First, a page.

Quaternary structure

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Representation of the structural levels of protein folding with a focus on the quaternary structure using the protein 1EFN

In biochemistry, a quaternary structure describes the defined arrangement of two or more macromolecules with a respective tertiary structure , which are held together by hydrogen bonds , van der Waals forces and Coulomb forces .

Quaternary structures made up of the same or similar subunits are called oligomers (or, according to the number of units, as dimers, trimers, etc.). One example is hemoglobin .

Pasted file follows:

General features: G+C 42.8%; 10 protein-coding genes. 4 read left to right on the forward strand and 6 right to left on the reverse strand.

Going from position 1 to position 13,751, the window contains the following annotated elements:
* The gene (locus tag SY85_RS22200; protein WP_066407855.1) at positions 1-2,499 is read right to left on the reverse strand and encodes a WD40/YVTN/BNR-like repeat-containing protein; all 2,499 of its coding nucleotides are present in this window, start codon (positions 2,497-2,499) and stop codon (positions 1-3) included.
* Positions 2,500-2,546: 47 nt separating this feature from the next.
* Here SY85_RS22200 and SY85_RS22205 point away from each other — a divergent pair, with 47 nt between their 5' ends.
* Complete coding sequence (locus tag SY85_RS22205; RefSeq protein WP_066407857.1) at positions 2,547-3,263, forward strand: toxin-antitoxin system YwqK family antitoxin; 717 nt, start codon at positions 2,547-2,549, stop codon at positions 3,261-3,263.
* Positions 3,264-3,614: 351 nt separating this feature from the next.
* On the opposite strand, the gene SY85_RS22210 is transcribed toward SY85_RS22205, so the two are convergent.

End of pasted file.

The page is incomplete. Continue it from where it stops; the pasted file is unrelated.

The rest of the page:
Structural levels subordinate to the quaternary structure are the primary structure , the secondary structure and the tertiary structure . This classification of the structure hierarchy was proposed in 1952 by Kaj Ulrik Linderstrøm-Lang .


A classic example of quaternary structures are proteins , many of which can be assembled into functional complexes and reversibly separated. The association of the subunits takes place via hydrophobic interactions.

Proteins with a quaternary structure can be differentiated into:

Individual evidence

  1. Entry on quaternary structure . In: IUPAC Compendium of Chemical Terminology (the “Gold Book”) . doi : 10.1351 / goldbook.Q05004 .